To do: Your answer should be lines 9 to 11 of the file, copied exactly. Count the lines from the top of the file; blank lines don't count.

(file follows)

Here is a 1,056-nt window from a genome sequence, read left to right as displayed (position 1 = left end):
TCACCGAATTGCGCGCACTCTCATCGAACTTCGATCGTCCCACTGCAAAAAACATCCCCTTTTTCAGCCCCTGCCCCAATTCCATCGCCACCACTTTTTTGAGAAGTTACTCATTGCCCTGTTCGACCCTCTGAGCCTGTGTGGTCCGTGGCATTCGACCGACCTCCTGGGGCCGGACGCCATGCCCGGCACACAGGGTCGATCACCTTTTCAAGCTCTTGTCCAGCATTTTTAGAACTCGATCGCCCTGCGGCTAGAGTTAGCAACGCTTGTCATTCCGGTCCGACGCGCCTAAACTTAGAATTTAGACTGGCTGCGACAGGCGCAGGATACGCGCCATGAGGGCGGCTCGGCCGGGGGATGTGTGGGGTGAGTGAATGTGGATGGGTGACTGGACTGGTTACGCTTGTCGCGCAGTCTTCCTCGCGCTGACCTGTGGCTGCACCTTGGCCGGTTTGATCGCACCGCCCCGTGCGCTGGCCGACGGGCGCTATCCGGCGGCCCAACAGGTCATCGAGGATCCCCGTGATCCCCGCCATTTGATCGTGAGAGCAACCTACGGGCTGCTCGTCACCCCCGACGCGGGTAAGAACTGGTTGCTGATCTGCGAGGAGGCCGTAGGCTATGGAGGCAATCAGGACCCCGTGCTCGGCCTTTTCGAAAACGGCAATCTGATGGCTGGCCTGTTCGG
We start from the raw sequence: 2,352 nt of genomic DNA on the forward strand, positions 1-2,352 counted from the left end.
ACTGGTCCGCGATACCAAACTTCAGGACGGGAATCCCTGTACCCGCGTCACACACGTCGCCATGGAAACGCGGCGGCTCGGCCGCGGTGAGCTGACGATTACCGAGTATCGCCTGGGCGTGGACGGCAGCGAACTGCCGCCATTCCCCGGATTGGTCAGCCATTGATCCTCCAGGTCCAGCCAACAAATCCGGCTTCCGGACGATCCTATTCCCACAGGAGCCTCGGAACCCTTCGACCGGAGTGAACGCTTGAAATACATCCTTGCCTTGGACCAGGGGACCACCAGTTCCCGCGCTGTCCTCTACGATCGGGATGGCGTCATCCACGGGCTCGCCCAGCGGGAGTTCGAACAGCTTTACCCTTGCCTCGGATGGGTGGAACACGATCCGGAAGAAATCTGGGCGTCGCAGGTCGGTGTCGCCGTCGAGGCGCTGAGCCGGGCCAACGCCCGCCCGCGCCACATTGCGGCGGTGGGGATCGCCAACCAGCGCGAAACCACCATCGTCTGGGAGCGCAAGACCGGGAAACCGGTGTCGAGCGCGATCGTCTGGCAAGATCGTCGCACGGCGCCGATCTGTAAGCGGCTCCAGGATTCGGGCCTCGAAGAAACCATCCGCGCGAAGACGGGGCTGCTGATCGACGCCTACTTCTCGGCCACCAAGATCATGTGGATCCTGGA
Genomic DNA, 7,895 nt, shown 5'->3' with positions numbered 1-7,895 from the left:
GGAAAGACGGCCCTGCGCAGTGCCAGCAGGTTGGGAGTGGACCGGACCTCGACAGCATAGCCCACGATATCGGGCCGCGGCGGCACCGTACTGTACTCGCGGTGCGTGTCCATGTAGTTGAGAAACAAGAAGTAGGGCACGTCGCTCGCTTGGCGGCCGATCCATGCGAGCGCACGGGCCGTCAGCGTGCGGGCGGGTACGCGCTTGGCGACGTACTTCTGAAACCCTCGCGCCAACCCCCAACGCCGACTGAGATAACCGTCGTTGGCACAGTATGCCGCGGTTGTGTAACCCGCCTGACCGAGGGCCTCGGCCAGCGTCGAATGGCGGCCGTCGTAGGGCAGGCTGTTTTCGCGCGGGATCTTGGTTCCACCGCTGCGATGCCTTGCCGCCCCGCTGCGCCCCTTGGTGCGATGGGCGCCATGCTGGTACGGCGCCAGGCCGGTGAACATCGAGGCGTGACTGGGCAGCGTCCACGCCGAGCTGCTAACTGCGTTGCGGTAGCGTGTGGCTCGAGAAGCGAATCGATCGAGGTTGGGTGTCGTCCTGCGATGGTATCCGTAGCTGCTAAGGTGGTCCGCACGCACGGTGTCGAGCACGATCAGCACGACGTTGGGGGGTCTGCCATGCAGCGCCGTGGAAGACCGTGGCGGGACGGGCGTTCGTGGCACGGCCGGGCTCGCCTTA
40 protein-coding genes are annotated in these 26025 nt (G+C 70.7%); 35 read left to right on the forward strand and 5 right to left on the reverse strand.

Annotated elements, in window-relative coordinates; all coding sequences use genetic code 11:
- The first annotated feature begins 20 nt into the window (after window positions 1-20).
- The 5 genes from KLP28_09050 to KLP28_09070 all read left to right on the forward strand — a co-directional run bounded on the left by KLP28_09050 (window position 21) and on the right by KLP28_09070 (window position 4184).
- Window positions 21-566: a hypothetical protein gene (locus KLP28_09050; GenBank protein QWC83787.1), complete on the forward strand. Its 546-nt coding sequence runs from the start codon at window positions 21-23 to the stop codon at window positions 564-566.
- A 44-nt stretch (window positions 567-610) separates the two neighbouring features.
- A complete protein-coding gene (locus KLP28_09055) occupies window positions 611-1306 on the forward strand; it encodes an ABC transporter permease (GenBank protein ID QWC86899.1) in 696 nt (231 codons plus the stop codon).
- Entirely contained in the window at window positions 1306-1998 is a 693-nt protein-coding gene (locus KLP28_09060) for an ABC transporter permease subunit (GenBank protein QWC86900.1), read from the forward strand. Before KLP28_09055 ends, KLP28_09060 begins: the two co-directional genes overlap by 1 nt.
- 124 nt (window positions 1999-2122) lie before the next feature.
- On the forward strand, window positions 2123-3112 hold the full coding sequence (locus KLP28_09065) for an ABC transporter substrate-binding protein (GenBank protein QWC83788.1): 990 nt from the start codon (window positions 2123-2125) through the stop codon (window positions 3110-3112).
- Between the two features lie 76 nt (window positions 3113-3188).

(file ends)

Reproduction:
- The first annotated feature begins 20 nt into the window (after window positions 1-20).
- The 5 genes from KLP28_09050 to KLP28_09070 all read left to right on the forward strand — a co-directional run bounded on the left by KLP28_09050 (window position 21) and on the right by KLP28_09070 (window position 4184).
- Window positions 21-566: a hypothetical protein gene (locus KLP28_09050; GenBank protein QWC83787.1), complete on the forward strand. Its 546-nt coding sequence runs from the start codon at window positions 21-23 to the stop codon at window positions 564-566.